Haha, my game strategy is about the same as yours! Except I would add to that that I have a tendency to make aggressive, often risky moves that annoy my opponent. I don’t play chess but I, too, have been told my strategies tend to be unusual in such games.

Also, I love this page ahahaha. Can’t wait to see what happens!

He just- In the- Just blurted out-
I’m allowed to call him an utter moron, right?

Ever heard of a game called Labyrinth? I really think my brain works like that: keeping an eye on the myriad details, making long-term strategies, then freaking out when one of the other players does something unexpected that ruins my carefully laid plans… And then starting all over again with each new round. My brain tends to re-run a lot of stuff.

I know at least one Scribe that works at this Guild Branch that would be inclined to agree with you regarding Pakku’s idiocy.

And yes, I have heard of Labyrinth! Is it the game where you have pieces that sort of slot together on the board, thus creating or disrupting paths?

Yes, yes it is! I absolutely love it, but as the only physical copy I’ve ever seen is located at my grandparents’ in Colorado, I get to only play once or twice a year. Fortunately, they know this, and always plan for a night or two of indulging the teenager, as long as we mix it up a wee bit with Sorry or Scrabble.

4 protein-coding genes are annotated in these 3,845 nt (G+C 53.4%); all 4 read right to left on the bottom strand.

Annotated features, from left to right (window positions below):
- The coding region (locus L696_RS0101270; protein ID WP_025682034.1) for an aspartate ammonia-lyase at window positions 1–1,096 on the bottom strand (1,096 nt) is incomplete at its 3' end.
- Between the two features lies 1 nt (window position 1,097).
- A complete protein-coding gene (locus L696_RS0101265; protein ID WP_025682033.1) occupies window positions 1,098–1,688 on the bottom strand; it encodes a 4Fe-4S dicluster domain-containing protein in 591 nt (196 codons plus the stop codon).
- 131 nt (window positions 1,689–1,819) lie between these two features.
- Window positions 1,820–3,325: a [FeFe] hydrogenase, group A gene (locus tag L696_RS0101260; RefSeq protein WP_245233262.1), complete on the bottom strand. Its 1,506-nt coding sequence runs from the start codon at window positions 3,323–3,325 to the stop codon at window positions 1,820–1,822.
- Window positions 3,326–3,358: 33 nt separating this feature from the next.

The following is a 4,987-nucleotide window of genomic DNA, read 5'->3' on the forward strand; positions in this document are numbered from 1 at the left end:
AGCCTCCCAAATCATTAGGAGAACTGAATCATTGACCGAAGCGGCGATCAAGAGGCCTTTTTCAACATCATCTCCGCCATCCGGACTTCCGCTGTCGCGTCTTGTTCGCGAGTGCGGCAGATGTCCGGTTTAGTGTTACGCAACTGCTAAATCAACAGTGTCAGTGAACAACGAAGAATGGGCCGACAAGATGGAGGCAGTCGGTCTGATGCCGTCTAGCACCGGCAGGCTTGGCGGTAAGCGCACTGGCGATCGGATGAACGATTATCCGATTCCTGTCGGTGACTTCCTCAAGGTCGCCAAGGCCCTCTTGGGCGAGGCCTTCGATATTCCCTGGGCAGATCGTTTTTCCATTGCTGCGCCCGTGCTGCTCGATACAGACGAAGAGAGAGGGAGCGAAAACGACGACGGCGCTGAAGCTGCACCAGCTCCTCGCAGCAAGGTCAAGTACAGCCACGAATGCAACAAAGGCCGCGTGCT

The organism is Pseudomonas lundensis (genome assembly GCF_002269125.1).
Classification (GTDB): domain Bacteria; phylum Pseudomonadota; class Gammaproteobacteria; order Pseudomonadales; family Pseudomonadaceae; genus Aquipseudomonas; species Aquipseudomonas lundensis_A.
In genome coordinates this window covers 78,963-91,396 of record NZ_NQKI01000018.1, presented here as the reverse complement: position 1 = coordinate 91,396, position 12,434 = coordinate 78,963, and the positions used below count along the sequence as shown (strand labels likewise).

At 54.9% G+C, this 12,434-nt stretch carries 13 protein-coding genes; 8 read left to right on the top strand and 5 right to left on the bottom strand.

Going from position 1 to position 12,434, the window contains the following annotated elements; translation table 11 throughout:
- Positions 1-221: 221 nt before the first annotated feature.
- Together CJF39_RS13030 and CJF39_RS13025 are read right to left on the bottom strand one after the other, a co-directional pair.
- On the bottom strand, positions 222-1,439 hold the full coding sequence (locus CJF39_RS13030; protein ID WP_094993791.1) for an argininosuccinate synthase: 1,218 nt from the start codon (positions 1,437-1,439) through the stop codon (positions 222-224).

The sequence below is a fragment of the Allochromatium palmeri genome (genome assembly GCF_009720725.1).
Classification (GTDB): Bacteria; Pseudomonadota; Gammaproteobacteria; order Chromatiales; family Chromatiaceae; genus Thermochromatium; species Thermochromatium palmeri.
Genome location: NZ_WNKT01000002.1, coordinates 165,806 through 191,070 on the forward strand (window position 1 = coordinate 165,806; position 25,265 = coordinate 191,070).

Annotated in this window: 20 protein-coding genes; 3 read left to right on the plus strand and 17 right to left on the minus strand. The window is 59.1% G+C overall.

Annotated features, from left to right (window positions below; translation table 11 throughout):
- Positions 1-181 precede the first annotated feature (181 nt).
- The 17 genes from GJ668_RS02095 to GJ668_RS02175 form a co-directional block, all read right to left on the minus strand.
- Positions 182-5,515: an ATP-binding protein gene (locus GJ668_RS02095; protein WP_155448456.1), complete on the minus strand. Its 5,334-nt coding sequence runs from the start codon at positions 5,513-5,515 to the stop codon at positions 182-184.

And would it only be that certain scribe you agrees with me? Are there not a multitude of others scattered around the country? 🙂

(Excuse if I make a grammar or vocabular mistake in your language)

What a interesting page… You have me truly surprised there! And now I am intrigued by the next move of Una.
Surely, they will be good friends with each other at the end of this chapter, right?

Hmmm… A board game strategy as a example of how I think…
‘I will confuse them all, and when others are attacking each other, I will claim the prize!’
I love a game that is constantly changing and where you have to use your wit and bluf.
A bit of Poker, I guess.

XD I’m supposed to pick just one strategy? I HOPE I go at life the way I play Go…intelligently and creatively and always trying to learn from my mistakes. Kinda hard to be sure looking at it from the inside, though.

??? my brain works?
Probably more like a clogged sink drain, more than like any board games I know.
About as soon as I decide what it is I want to do, my brain (subconscious?) begins throwing distractions (or seizing on them?) in my way, and if I persist towards the goal, the self-sabotage begins.